(1) Do your homework
Market forces will generally dictate salaries, so it’s important that you know the market for the role you want to fill and the economic forces that influence it.
If there aren’t many people in your local area who have the skills or experience you’re looking for, or if there’s a lot of competition in your industry to fill that kind of role, then you might have to pay more to attract applicants, or offer them other incentives to come and work for you.
Do your research on what the going rate is by consulting recruitment agencies, local papers, your trade press or jobs websites. When interviewing candidates don’t feel shy about asking them what they earn in their current job – this can give you a good idea of what you might need to pay in order to attract that person.
(2) What’s it worth to you?
If it’s a role that’s vital to your company’s success, such as sales manager or head of your customer relations team, then you may decide that it is worth paying a premium to ensure you attract the right person.
(3) Money isn’t everything
Research has shown that salary is an important factor, but actually it isn’t most people’s prime consideration. So what else can you offer applicants?
You need to understand what motivates and really matters to the kind of person you want to attract. Is it a friendly, fun, vibrant office atmosphere? Feeling valued? Or perhaps it’s flexible working conditions or great experience? Remember: a job is more than simply what it pays.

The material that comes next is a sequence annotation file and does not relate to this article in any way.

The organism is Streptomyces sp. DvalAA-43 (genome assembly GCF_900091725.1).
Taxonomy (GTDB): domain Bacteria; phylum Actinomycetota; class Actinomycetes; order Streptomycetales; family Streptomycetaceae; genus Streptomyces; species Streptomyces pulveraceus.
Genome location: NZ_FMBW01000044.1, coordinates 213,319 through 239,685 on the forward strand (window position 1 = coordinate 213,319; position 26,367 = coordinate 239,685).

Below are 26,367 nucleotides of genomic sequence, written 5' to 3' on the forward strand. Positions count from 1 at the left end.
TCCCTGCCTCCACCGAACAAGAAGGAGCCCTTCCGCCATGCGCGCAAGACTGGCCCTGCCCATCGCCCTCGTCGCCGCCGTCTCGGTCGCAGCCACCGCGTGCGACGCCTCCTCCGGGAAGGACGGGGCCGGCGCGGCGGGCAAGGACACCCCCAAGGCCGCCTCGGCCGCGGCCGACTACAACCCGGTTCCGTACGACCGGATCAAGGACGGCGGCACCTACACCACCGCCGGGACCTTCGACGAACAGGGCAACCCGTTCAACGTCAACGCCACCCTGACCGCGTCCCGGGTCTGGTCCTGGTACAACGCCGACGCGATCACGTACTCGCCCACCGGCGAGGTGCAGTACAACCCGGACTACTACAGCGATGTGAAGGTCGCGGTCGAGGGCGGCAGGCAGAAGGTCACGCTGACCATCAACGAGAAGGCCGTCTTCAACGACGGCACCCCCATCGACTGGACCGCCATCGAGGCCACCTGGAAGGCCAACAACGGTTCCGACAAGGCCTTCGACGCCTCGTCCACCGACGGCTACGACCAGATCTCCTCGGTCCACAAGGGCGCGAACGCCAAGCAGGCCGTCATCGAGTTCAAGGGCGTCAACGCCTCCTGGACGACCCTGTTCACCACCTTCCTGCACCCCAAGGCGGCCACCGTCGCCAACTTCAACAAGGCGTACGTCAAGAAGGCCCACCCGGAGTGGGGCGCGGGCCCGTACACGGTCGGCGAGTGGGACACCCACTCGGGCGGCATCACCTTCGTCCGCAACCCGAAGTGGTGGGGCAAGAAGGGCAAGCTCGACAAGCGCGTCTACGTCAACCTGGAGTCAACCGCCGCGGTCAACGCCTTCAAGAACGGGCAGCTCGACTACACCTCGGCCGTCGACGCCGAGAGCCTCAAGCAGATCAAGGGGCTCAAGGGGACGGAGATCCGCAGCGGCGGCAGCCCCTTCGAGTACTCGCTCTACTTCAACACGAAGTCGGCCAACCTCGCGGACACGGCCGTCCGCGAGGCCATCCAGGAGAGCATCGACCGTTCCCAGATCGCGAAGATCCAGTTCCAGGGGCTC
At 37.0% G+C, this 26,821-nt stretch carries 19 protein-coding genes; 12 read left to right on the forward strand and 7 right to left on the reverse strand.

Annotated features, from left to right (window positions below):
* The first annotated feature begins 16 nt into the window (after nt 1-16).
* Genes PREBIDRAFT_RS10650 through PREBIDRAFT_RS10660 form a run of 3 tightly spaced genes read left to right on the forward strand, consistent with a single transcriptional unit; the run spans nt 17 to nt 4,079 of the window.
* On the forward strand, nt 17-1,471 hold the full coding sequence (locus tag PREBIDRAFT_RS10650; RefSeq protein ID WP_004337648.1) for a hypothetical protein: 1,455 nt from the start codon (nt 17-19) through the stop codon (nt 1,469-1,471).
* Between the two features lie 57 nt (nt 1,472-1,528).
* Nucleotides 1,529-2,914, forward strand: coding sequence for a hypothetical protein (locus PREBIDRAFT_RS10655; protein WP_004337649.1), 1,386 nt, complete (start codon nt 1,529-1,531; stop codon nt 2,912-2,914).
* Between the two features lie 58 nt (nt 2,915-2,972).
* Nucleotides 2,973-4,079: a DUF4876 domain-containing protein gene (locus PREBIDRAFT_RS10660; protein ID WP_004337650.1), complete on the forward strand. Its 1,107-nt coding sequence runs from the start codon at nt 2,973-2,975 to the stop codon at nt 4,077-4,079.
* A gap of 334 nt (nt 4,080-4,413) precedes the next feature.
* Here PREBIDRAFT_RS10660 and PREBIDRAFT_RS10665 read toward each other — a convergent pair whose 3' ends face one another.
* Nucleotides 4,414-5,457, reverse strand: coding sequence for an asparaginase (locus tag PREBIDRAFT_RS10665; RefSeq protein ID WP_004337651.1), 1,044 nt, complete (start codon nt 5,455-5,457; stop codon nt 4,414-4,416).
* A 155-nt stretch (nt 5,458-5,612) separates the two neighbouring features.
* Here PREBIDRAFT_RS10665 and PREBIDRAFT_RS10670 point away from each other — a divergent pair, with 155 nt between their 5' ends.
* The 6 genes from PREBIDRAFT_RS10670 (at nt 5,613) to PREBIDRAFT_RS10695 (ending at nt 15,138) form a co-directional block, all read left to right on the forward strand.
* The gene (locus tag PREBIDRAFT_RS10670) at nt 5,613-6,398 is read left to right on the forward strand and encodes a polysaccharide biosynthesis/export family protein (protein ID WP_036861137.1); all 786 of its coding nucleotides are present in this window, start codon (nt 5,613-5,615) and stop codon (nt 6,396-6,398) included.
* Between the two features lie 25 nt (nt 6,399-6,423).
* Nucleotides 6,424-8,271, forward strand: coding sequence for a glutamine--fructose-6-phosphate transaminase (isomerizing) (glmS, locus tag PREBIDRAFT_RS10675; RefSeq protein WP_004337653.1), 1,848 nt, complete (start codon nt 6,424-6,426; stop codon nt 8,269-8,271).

(4) Know your policy – and make sure your staff do too
When and how do you review pay with your existing employees? It might be tempting to keep quiet on this, for fear of raising expectations for more money. But, in my experience, honesty and transparency around pay works in your favour.
If you ensure your staff know when you will review their pay, and most importantly, what you will base their reviews on, then everyone knows where they stand.
(5) Pay reviews without tears
How often should you review pay? Most companies do it annually, which tends to work well. You can either do one review for everyone at the same time, or do it on the anniversary of each employee’s joining date. It’s fine to have individual reviews outside of that time, as long as you’re clear on why you’re doing it.
Continue reading on the next page to understand how you can assess how much pay should increase by and what to do if you can’t afford to pay additional wages.
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